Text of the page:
bertha you may be able to do that but chances are your chasing a dream. Sadly there is more then likely more damage then just the crank shaft but what i would do if I were you is open up the motor and see if there is further damage.

At this point whats the worst you could do opening it up. my thought on it is you will find the bearings are shot and that you may not be able to get the crank shaft out of the crank case.

-- I buy tools so i can make more money,so ican buy more tools so I can work more, to make more money, so I can buy more tool, so I can work more

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Cosmicsniper

2199 posts in 1796 days


#8 posted 09-28-2011 03:32 PM

Al:

Yeah, likely a bent shaft. I’ve had that happen before to a commercial Snapper mower (Wisconsin-Robin engine) ...this was before they made them with sheer pins, of course.

The good news is that if you take off the engine and attach it to your bed, you have nifty, albeit loud, massaging bed…and you don’t even have to drop a quarter. Just keep a handy supply of two-cycle fuel. :)

-- jay, www.allaboutastro.com

View zindel's profile

zindel

256 posts in 1287 days


#9 posted 09-28-2011 03:33 PM

Sorry to hear about your mishap, however i would recommend watching CL. Especially this time of year there are always good mowers on there. And yes is a great brand my grandpa had one for years until he wanted to get a new one…didn’t need to get a new one just wanted to. You may also want to try and bend the shaft back but i don’t know how safe i would feel using it after that if you were able to.

-- If you can't fix it with a hammer, You've got an electrical problem.

View ajosephg's profile

ajosephg

1850 posts in 2198 days


#10 posted 09-28-2011 03:35 PM

I’ll bet a dime to a donut that the engine is ok. If the crank was damaged it most likely wouldn’t run at all.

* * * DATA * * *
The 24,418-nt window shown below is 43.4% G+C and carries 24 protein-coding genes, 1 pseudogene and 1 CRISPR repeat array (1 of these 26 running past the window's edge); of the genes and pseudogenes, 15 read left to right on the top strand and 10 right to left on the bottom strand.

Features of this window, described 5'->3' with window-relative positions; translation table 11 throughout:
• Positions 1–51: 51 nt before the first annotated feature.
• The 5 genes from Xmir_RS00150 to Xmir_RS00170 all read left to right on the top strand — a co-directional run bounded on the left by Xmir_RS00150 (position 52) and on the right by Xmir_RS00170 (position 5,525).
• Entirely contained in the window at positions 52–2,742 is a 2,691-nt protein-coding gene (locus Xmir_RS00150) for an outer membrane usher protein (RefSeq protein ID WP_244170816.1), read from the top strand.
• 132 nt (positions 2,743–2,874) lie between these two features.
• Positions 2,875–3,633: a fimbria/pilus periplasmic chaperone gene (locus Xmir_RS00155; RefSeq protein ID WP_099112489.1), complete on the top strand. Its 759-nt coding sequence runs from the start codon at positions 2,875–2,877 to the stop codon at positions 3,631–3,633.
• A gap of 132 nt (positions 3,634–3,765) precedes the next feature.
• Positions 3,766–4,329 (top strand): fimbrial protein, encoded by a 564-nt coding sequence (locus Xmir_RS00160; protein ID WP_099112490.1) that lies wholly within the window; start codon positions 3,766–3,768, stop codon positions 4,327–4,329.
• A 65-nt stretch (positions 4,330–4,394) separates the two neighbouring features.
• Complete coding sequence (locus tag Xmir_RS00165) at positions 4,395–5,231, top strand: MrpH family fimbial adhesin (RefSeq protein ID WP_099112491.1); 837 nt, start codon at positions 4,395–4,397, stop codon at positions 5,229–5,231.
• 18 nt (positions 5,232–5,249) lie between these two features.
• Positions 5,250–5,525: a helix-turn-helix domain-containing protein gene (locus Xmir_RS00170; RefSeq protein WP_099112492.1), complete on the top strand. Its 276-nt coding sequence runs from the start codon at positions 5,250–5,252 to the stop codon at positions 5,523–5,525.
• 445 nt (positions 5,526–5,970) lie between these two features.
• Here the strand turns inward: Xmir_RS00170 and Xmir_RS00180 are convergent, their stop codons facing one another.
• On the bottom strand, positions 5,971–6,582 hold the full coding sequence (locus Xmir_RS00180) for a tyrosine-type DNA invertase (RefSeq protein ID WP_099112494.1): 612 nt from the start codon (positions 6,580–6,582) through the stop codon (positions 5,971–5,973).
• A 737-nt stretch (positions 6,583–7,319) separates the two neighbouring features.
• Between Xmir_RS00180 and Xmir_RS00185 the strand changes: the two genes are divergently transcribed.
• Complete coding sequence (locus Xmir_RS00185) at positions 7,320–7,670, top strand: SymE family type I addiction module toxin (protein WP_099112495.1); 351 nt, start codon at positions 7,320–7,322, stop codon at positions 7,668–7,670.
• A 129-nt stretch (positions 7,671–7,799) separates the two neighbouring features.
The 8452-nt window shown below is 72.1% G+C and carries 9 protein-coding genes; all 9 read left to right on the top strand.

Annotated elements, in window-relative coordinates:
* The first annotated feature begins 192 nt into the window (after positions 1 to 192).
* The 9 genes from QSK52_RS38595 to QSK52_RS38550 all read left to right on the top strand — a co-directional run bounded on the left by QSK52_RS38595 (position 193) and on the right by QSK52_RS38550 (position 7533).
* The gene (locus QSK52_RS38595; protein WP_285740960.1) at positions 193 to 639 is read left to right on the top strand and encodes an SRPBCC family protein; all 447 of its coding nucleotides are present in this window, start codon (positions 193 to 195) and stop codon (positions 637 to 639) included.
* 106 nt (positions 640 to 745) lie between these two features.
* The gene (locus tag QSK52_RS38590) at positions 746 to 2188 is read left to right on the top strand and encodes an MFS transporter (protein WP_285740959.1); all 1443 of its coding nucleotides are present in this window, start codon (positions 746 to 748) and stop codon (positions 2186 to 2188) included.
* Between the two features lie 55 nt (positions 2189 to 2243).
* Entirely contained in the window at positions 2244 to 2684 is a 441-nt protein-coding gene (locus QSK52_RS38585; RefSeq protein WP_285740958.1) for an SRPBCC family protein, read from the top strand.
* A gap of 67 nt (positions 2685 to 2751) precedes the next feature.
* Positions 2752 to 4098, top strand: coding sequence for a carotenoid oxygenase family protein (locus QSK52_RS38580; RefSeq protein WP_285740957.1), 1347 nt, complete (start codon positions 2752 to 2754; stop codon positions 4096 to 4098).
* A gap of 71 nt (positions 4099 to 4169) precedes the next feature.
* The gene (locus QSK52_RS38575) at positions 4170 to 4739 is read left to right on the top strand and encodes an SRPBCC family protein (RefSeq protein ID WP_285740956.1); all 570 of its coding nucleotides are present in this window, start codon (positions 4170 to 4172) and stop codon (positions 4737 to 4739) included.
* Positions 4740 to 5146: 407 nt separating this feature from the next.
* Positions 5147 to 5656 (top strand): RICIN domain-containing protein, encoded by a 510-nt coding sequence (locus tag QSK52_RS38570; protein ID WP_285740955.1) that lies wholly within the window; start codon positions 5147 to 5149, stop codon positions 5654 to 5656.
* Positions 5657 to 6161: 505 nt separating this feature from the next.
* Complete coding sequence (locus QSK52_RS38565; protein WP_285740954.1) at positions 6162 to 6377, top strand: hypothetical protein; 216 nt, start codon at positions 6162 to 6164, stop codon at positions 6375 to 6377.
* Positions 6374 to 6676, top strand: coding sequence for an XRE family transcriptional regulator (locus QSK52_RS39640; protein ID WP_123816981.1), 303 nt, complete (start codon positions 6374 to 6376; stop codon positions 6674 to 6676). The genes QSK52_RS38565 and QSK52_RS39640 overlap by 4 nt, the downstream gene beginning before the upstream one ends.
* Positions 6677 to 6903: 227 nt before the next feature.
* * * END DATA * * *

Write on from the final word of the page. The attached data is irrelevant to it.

For sure, it’s much too soon to take the motor apart.

BTW – JD doesn’t make mowers – they just have a mower mfg. put green paint on them.

-- Joe

View David Grimes's profile

David Grimes

2072 posts in 1277 days


#11 posted 09-28-2011 03:37 PM

And what (pray tell) put that fine fiance into a situation where she’s having to mess with a push mower (JD or otherwise) in the first place? ;=)

A homeowner will never get the right amount of goody out of a true commercial push rig (just because it will be dry rotted and ancient before it reaches the 2100 hour rebuild mark).

Go the other way on push mowers… get the cheapest you can find that have the minimum features (and decent engine… Briggs, Honda) you want/need. Husqvarna, Craftsman or whatever… with a dirt cheap warranty… It will act like the best of them. 4 level wheels and spinning a blade. Like putting a hock iron on a HF plane, it might surprise you.

Save the Wisconsin Robin engine for the ZTR.

-- If you're going to stir the pot, think BIG spoon or SMALL boat paddle. David Grimes, Georgia

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David Grimes

2072 posts in 1277 days


#12 posted 09-28-2011 03:40 PM

Joe is right. If the crank was bent internally it would have shattered housing, outboard bearing, whatever.

Flip, secure, long cheater bar time. Don’t over-do it, Al ! ;=)

-- If you're going to stir the pot, think BIG spoon or SMALL boat paddle. David Grimes, Georgia

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superstretch

1501 posts in 1330 days


#13 posted 09-28-2011 03:58 PM

LOL You call DIY-ing a rebuild is “rednecking it”...

But you’re the one that has the fiancee out mowing :P

-- Dan, Rochester, NY

View WayneC's profile

WayneC

12268 posts in 2735 days


#14 posted 09-28-2011 04:15 PM

Hmmm, I cannot help but wonder if there is some leverage in this story.

-- We must guard our enthusiasm as we would our life - James Krenov

View Don W's profile

Don W

14918 posts in 1205 days


#15 posted 09-28-2011 04:17 PM

Crank shaft shear pin would be my guess, or were you trying to fix the fiance?

-- Master hand plane hoarder. - http://timetestedtools.com